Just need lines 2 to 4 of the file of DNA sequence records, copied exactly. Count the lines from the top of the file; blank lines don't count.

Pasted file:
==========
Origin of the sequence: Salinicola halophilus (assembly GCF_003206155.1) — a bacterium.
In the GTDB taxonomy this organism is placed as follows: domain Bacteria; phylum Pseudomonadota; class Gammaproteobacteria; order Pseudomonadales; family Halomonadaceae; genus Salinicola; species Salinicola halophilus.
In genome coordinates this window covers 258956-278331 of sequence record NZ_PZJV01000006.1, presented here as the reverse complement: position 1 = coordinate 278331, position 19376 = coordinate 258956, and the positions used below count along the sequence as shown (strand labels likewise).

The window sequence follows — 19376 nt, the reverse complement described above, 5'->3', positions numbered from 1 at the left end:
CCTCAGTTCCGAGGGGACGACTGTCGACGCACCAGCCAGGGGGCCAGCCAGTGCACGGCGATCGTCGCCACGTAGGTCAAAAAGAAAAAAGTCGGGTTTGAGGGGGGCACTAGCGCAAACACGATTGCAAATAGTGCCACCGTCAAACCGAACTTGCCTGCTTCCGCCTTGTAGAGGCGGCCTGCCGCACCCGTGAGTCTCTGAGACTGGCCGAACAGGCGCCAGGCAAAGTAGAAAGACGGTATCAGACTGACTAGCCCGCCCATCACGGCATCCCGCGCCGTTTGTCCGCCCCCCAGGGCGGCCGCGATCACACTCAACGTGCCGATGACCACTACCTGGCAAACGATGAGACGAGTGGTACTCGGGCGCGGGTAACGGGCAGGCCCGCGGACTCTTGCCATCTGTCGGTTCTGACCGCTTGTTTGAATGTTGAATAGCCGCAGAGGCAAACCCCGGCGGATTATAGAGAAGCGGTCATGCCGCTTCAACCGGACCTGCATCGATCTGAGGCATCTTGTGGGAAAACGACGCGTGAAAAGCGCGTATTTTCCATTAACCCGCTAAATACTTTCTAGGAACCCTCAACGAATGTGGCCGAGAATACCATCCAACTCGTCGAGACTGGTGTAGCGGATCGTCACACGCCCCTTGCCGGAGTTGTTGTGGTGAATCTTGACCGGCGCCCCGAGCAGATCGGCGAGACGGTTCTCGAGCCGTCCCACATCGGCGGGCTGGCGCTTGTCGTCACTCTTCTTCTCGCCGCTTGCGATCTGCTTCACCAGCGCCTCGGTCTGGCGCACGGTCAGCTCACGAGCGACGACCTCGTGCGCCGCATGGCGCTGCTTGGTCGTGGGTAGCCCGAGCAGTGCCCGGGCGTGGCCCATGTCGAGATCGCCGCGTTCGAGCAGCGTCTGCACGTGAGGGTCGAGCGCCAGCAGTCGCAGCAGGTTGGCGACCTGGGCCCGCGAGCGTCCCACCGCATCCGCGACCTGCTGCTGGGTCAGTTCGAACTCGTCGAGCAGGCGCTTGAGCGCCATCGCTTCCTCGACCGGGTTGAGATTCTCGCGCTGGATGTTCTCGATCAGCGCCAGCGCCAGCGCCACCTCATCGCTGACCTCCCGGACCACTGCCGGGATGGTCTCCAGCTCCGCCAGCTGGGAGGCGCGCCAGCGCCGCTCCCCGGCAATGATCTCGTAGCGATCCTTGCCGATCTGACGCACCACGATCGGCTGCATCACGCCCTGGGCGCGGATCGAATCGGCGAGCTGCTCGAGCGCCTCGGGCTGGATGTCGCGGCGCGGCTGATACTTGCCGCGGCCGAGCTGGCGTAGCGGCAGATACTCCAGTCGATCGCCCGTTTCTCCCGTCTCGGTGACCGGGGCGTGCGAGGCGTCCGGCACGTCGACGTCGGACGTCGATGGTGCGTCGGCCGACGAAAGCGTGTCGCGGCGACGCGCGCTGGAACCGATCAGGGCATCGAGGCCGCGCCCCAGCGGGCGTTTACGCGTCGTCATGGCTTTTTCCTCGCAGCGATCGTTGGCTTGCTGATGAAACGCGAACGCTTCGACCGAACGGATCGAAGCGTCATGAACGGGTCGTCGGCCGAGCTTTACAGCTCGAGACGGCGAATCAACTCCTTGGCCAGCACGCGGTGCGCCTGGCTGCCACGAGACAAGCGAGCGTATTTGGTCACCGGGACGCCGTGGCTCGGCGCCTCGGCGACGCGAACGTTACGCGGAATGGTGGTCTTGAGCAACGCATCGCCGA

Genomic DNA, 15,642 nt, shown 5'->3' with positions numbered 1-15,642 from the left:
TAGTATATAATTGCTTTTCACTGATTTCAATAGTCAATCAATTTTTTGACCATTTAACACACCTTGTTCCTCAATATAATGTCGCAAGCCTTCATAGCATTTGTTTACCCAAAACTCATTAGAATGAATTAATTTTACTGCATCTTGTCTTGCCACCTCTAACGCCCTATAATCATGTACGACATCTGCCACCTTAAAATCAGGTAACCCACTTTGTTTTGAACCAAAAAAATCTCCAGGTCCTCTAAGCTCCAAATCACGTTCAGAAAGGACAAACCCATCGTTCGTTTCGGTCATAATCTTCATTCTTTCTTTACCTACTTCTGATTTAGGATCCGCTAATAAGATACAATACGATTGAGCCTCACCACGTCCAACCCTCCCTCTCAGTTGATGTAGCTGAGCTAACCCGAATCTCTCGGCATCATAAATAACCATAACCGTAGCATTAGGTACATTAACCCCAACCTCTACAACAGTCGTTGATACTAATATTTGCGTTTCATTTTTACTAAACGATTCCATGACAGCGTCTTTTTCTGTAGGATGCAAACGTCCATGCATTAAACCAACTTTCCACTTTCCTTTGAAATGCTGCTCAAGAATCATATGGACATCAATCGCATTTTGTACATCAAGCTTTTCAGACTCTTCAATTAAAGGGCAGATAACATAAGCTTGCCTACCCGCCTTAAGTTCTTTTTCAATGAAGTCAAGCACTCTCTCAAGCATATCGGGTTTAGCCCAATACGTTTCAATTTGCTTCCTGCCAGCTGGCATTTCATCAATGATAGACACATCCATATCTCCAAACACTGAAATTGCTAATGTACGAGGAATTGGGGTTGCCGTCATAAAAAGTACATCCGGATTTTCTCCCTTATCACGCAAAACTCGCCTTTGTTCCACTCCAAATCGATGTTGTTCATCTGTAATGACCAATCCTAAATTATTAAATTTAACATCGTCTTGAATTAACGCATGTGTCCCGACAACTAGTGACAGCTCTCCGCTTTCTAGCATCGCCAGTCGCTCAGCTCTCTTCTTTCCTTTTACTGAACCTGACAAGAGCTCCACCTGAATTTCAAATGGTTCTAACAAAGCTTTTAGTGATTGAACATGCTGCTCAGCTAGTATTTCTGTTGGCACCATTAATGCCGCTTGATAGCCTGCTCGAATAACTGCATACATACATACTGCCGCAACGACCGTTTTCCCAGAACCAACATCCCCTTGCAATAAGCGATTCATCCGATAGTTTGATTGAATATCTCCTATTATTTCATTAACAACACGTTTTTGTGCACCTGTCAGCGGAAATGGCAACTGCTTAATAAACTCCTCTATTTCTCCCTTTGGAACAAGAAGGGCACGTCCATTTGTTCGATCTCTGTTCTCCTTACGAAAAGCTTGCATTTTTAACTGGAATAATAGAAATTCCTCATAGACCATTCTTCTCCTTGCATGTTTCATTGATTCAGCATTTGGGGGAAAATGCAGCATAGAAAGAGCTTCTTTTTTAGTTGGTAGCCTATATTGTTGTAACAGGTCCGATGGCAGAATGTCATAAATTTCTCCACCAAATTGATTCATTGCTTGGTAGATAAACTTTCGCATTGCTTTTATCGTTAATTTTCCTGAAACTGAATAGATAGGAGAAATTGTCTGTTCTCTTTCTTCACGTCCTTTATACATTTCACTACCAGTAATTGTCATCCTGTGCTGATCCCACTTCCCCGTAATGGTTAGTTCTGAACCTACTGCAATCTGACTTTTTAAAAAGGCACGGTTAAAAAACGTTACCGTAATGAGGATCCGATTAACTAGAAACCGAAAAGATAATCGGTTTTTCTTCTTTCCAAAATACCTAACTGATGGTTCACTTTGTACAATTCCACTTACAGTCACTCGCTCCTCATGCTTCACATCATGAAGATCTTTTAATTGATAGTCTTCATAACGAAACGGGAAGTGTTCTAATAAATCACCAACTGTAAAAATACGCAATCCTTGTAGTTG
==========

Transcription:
In the GTDB taxonomy this organism is placed as follows: domain Bacteria; phylum Pseudomonadota; class Gammaproteobacteria; order Pseudomonadales; family Halomonadaceae; genus Salinicola; species Salinicola halophilus.
In genome coordinates this window covers 258956-278331 of sequence record NZ_PZJV01000006.1, presented here as the reverse complement: position 1 = coordinate 278331, position 19376 = coordinate 258956, and the positions used below count along the sequence as shown (strand labels likewise).

The window sequence follows — 19376 nt, the reverse complement described above, 5'->3', positions numbered from 1 at the left end: